ANALYSIS — Behind all the crystal balls, ponderous rings and sticky Gatorade showers, there is a vicious war raging. It’s a war that sees no end and unlike its more civilized on-field destination, grants its warriors no timeouts.
College football recruiting has ascended into one of the sport’s most covered aspects over the past few years. Fans, along with coaches, nervously await the future academic destinations of our nation’s talent-loaded teens. A desirable prospect choosing one’s favorite team is enough to joyously send a person several inches above their otherwise modest vertical leap.
The recruiting battlegrounds vary drastically from one prospect to the next. Coaches might find themselves passing through a lavish high arching doorway armed with a persuasive sales pitch before creaking over the floors of a mobile home, scholarship offer in hand, only hours later.
For years, coaches have stressed the importance of “protecting their borders.” Meaning that in order to achieve success on the recruiting trail, they have to convince their states top recruits to stay home and attend the state university. For the most part, if he lassoed the premier talent residing between the borders, fans recognized it as a successful recruiting campaign, despite the lack of production through the other 49 states. Sure, exploring border-sharing states and the occasional cross-country leap has always been a priority for coaches, but in-state production has been the main focus.
Though that philosophy remains integral, Alabama athletics director Mal Moore made a hire six years ago that changed the strategy and expectation of recruiting not only in the Yellowhammer State, but nationwide.
Nick Saban took the reins of a moderately-good Crimson Tide program on the road to its 15th season without a national title in January 2007. His first season at the Capstone was very “Alabama,” as he led the Tide to a quiet 7-5 record. However, Saban’s off-field battles were a bit noisier.
After barely cracking ESPN’s top 20 recruiting rankings in 2007, Saban assembled the country’s third-ranked class one year later (this was Saban’s first full class at Alabama). Not only was the blue-chip talent an improvement from past Bama classes, but the out-of-state reach exhibited great promise.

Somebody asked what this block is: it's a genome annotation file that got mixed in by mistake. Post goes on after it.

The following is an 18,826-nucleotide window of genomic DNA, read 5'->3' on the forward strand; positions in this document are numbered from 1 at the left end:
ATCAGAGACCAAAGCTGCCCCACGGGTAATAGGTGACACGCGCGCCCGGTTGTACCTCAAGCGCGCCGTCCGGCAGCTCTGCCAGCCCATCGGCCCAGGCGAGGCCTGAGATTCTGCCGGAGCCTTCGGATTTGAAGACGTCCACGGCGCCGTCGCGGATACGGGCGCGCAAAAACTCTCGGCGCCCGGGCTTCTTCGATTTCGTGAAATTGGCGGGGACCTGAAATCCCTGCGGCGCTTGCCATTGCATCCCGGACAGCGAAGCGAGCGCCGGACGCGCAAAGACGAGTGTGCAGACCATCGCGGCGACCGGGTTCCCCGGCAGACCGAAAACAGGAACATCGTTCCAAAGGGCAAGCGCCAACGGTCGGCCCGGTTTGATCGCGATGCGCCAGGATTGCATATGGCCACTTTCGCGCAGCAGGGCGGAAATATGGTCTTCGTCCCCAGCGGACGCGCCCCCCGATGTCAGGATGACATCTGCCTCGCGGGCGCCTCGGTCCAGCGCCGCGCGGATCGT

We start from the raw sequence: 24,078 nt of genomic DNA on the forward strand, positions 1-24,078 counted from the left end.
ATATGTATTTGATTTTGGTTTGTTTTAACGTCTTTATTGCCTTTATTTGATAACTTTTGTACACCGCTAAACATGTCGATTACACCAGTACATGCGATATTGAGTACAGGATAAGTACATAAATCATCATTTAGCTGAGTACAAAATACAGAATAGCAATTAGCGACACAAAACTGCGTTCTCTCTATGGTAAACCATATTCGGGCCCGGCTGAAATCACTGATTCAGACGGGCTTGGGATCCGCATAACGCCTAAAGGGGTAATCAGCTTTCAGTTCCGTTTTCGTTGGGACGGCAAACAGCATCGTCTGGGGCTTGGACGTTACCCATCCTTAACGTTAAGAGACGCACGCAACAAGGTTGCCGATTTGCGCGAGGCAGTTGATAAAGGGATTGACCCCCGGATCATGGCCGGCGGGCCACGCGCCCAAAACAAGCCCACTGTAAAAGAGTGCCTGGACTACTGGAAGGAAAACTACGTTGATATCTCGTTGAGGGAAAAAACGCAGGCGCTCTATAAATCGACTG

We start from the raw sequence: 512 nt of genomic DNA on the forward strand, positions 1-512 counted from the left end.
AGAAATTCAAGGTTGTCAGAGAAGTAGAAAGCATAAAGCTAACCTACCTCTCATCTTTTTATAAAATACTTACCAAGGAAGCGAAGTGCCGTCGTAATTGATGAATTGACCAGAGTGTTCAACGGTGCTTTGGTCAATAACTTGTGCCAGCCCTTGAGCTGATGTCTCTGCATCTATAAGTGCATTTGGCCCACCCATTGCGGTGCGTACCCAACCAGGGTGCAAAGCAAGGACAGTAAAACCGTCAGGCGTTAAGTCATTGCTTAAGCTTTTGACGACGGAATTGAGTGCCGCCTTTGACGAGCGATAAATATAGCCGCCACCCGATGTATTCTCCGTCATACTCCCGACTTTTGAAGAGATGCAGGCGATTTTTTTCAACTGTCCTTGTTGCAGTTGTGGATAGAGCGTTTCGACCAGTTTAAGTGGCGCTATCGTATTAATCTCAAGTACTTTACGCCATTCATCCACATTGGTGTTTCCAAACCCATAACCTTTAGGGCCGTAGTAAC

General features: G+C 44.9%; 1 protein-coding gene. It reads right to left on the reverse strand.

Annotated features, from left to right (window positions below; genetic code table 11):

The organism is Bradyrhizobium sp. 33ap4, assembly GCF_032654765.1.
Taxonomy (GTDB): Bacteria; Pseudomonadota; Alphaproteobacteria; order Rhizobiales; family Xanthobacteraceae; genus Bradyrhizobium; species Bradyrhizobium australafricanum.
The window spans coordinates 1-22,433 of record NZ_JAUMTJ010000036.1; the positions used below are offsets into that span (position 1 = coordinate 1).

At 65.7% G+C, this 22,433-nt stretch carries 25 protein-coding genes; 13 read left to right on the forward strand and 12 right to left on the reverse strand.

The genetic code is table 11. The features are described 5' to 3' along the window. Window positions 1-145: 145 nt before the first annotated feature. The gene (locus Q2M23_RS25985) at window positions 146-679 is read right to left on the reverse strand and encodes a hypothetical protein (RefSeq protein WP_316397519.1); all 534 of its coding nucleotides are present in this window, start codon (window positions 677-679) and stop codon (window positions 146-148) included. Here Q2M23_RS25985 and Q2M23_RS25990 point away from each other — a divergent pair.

The 2008 class was full of talent that quickly impacted the program. Saban took advantage of an exceptionally-strong batch of in-state athletes that included Julio Jones, Courtney Upshaw, Marcell Dareus and Mark Barron. But without Saban’s commitment to stretch beyond his borders to woo distant targets, Alabama would have missed the services of Barrett Jones, Don’ta Hightower and the school’s first Heisman Trophy winner, Mark Ingram.
Saban knew that the state of Alabama would produce elite players every season as it always has. But to fuel the machine he was prepared to build, he would need a “bigger boat.”
From 2008 to 2012 Alabama has landed the third most ESPN 150 players with 48, behind Florida (52) and Texas (51). Though the impressive numbers are similar, Alabama used much different tactics to produce such depth.
Both Texas and the Sunshine state have long been considered fertile recruiting grounds. Along with the state of California, they produce more high-end talent than anyone. Based on this, the Gators signed 33 of their 52 highly coveted recruits from their own backyard. Mack Brown had it even easier, leaving the ripe pastures of Texas for only six of his 51 prized signees.
Meanwhile in Tuscaloosa, Saban’s local fishing hole — though plentiful compared to the other 47 states — pales in comparison to the vast waters of Florida and Texas. Consequently, the trending Tide was forced to travel beyond their state lines to catch over half of their trophy fish.
Only 20 of Alabama’s ESPN 150 signees came from within the state. The other 28 players were lured in from 12 different states. Many of them were A-list recruits from neighboring states Mississippi, Georgia, Tennessee and Florida. Saban also raided Louisiana, Ohio, North Carolina, South Carolina, Virginia, Maryland, Michigan and Texas.
Tapping into out-of-state resources has played a pivotal role in Saban’s dynasty. If not for the developing of long distance relationships, stars such as Trent Richardson, Chance Warmack, Eddie Lacy and Terrence Cody would have never strapped on the crimson and white.
With Alabama’s new coaching staff ruling the recruiting trails, Auburn quickly assembled a staff capable of keeping pace. The hiring of Gene Chizik in 2008 and the extra attention placed on recruiting brought immediate success to the Plains.
The Tigers burst on to the recruiting scene by landing the number four class in the country, according to ESPN, in 2010 (Chizik’s first full class at Auburn). This came on the heels of a very respectable 2009 signing class. Auburn also took an increased interest in prospects outside of the state.
Chizik’s extended recruiting directly led to the Tigers capturing the 2010 BCS National Championship. Let’s just say that without the out-of-staters, Auburn would have chased the crystal ball without the likes of Emory Blake, Philip Lutzenkirchen, Onterio McCalebb, Daren Bates, Michael Dyer, Nick Fairley or Cam Newton.
Clearly recruiting is not the only recipe needed for success. There is player development, on-field strategy and leadership ability along with countless other qualities. But its safe to say that without strong recruiting and the willingness to pursue distant talent, the Heart of Dixie is not home to the last four national titles.